Curiosity pushes us to seek out new experiences. Limiting beliefs — which are deep in our wiring — pull us back.

What if we said, “Yes, I’ll try it” — just ten percent more often than we do now? (How about 15, or 20 percent?)

Because here’s the thing. Getting curious, seeking new experiences, it’s actually good for us. The science demonstrates as much.

Writing in Scientific American, Luke Smillie says that in becoming a person who regularly takes calculated risks, challenges yourself, and tries new things, you’ll cultivate openness to experience, one of what’s known in psychology as the “Big Five” personality traits. Openness to experience — which is characterized by qualities like intellectual curiosity, imagination, and a cognitive exploration that drives one to see the possibilities in every situation — has been shown to be the best predictor of creative achievement.

What’s more, as reported by the Greater Good Science Center at UC Berkeley, curious people are happier. Research has shown curiosity to be linked to greater levels of positive emotions, psychological well-being and satisfaction with life, and lesser levels of anxiety.

Curiosity expands our empathy. When we are curious about others and actually seek to talk to people outside of our usual social circle, we become better able to understand those with lives, experiences, and worldviews different than our own.
Limiting beliefs and fears take the commune — the sharing of thoughts, ideas and feelings — out of community.

Fort Wayne, a city on the rise, often sticks to itself.

Imagine two decades of curiosity and the benefits that would bring to our city, to the businesses and organizations where we work, study and worship, to the personal and family lives of those we love, and to ourselves.

Pretty cool. But how do we get there?

Here are some ideas.

Write down your daily and weekly routines. Study these lists; are there things you do that just pass the time, or things that maybe you wish you did a little less of?
Similarly, write down your limiting beliefs. Examine the control they have, the impact they make on your life — the way they keep you in your comfort zone. (If I could rewrite my life, I would attempt to overcome my limiting beliefs and fears decades before I finally tried to.)

Make a “Seek List” of things you’ve never, or rarely, done.

Feel free to start small: dining at a restaurant you’ve never been to, volunteering at a community event you think is targeted to someone other than you, attending a Sunday service on the other side of town.

Cross something off your list every couple weeks — but, also, keep adding to it.
You’ll feel a bit of anxiety or fear trying something new; you’ll also find your mind likes to exaggerate the potential danger. The more you do, the less crippling those feelings become. Instead, they’re a minor nuisance between you and some new experience.

As your list grows, write the ideas on small pieces of paper and put them in a jar.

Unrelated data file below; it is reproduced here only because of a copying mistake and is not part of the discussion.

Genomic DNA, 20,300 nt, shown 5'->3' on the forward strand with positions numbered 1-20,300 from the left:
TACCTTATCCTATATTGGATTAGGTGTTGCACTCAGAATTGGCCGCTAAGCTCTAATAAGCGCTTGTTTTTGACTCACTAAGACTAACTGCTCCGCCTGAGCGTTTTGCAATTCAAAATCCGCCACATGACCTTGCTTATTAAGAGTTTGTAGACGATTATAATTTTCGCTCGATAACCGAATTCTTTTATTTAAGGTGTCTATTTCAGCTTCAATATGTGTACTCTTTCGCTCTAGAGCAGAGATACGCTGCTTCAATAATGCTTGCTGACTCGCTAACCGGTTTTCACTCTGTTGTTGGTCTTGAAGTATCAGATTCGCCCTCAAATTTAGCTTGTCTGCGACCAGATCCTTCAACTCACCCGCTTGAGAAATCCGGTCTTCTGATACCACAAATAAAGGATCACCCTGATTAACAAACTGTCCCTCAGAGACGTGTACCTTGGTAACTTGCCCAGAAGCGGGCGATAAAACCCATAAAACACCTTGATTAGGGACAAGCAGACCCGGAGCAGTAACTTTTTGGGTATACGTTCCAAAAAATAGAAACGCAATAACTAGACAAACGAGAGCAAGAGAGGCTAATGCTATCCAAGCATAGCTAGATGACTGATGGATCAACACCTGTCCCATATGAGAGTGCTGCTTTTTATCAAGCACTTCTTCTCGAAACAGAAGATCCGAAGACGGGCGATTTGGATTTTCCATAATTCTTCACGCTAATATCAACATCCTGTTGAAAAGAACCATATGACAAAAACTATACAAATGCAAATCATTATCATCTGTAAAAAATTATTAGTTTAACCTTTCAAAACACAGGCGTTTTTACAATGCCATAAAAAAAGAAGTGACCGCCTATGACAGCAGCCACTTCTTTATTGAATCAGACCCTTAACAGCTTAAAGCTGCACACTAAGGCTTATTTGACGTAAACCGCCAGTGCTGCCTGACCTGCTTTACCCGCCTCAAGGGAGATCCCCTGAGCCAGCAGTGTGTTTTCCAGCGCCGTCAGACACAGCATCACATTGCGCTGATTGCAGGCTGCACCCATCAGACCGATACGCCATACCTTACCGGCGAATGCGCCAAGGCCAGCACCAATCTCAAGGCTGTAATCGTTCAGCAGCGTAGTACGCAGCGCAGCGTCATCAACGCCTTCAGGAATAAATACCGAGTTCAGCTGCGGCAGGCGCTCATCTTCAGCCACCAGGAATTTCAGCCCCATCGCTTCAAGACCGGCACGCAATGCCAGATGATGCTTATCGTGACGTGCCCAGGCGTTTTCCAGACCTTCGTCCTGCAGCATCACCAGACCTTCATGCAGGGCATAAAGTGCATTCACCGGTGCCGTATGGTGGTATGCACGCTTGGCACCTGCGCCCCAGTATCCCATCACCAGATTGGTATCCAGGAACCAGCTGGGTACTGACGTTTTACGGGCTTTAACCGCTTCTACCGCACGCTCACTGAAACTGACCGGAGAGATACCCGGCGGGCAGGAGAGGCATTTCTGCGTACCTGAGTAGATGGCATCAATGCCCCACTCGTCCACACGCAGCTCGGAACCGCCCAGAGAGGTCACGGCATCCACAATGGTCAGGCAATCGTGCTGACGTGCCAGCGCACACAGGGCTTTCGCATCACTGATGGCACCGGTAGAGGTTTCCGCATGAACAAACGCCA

On the outside of the jar, write down this line from Dr. Seuss: “If you never did, you should. These things are fun, and fun is good.”

Shake the jar and pull out an idea on Monday morning; make a plan to do it by the following week.

Find a partner to do all of this with, maybe a handful. Encourage and challenge each other: “This weekend, your jar or mine?”

In 2019, I was invited to speak at a CreativeMornings Fort Wayne event on the topic of “flow.” (If you’ve never been to a CMFW event, add it to your Seek Jar.) As I was researching flow, I came across Mihaly Csikszentmihaly, who says that flow is “the ideal state of learning — when you lose yourself entirely in an activity.” It happens when you’re so engaged in what you’re doing that you lose track of time.

Csikszentmihaly says that happiness is found in these moments of profound engagement: “The best moments in our lives are not the passive, receptive, relaxing times; the best moments usually occur if a person’s body or mind is stretched to its limits in a voluntary effort to accomplish something difficult and worthwhile.”

Well, isn’t that the truth?

Spoiler alert: you won’t love, or even like, everything you try. That’s okay.
As we learn more about our likes and dislikes, we come to know ourselves better — both who we are today and how we hope to grow tomorrow. It’s a strange — and liberating — feeling to realize you don’t know yourself as well as you thought you did.

Your life can change when curiosity overcomes fear and you discover a love for something you had no idea would ever capture your imagination.

Imagine Fort Wayne putting its best foot forward, walking into a new experience.
Isn’t that the kind of place you’d love to call home? The kind of place where you’d love to learn and grow?

For some communities, the more success they have, the less likely they are to take risks. That success causes them to become locked on what has worked so far and close their minds.

As you consider Fort Wayne in twenty years, are our minds closed — or open?
The owl of Minerva flies only at dusk, as the saying goes. We gain wisdom through hindsight — through our experiences.

Let’s make sure we have a lot of ’em.

I’m calling J. Tubbs.

Over the last decade, Eef Barzelay has performed in Fort Wayne at least once a year. By some stretch, ours is the smallest market he plays.

He told me, “There’s a sense of appreciation in Fort Wayne. In other cities, it can feel like you’re taken for granted, but here, people pay close attention to the nuance of everything I’m seeking to communicate. As a creative person, that encouragement, that exchange, is irreplaceable.”

At Fortissimo, Barzelay sang the final verse and chorus of the evening’s final song:

“The doctor asked him what he was afraid of;
 just what was he running from?
And he said, ‘It’s not the fear of success, nor of closeness,
but of going through life feeling numb.
That’s why I love the unknown,
I love the unknown,’
He said he loves the unknown…”

Might we all seek to love the same.